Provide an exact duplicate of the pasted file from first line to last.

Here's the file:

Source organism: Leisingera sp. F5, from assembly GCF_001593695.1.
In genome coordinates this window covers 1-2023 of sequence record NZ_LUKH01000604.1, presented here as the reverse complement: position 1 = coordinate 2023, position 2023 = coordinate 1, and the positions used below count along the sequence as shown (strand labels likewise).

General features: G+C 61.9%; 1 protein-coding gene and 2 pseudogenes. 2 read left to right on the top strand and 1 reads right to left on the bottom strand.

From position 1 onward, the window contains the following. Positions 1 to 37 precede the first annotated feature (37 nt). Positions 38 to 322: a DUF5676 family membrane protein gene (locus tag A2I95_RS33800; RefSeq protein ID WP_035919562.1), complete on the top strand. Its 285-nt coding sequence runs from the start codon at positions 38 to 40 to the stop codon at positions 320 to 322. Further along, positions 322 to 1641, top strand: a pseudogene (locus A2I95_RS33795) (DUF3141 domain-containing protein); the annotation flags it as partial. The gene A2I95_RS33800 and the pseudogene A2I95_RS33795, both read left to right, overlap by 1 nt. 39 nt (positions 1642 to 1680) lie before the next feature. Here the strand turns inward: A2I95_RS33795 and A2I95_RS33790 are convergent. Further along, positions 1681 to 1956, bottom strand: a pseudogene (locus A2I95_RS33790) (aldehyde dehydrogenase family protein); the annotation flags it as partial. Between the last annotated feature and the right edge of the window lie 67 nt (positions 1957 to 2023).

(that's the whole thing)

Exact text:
Source organism: Leisingera sp. F5, from assembly GCF_001593695.1.
In genome coordinates this window covers 1-2023 of sequence record NZ_LUKH01000604.1, presented here as the reverse complement: position 1 = coordinate 2023, position 2023 = coordinate 1, and the positions used below count along the sequence as shown (strand labels likewise).

General features: G+C 61.9%; 1 protein-coding gene and 2 pseudogenes. 2 read left to right on the top strand and 1 reads right to left on the bottom strand.

From position 1 onward, the window contains the following. Positions 1 to 37 precede the first annotated feature (37 nt). Positions 38 to 322: a DUF5676 family membrane protein gene (locus tag A2I95_RS33800; RefSeq protein ID WP_035919562.1), complete on the top strand. Its 285-nt coding sequence runs from the start codon at positions 38 to 40 to the stop codon at positions 320 to 322. Further along, positions 322 to 1641, top strand: a pseudogene (locus A2I95_RS33795) (DUF3141 domain-containing protein); the annotation flags it as partial. The gene A2I95_RS33800 and the pseudogene A2I95_RS33795, both read left to right, overlap by 1 nt. 39 nt (positions 1642 to 1680) lie before the next feature. Here the strand turns inward: A2I95_RS33795 and A2I95_RS33790 are convergent. Further along, positions 1681 to 1956, bottom strand: a pseudogene (locus A2I95_RS33790) (aldehyde dehydrogenase family protein); the annotation flags it as partial. Between the last annotated feature and the right edge of the window lie 67 nt (positions 1957 to 2023).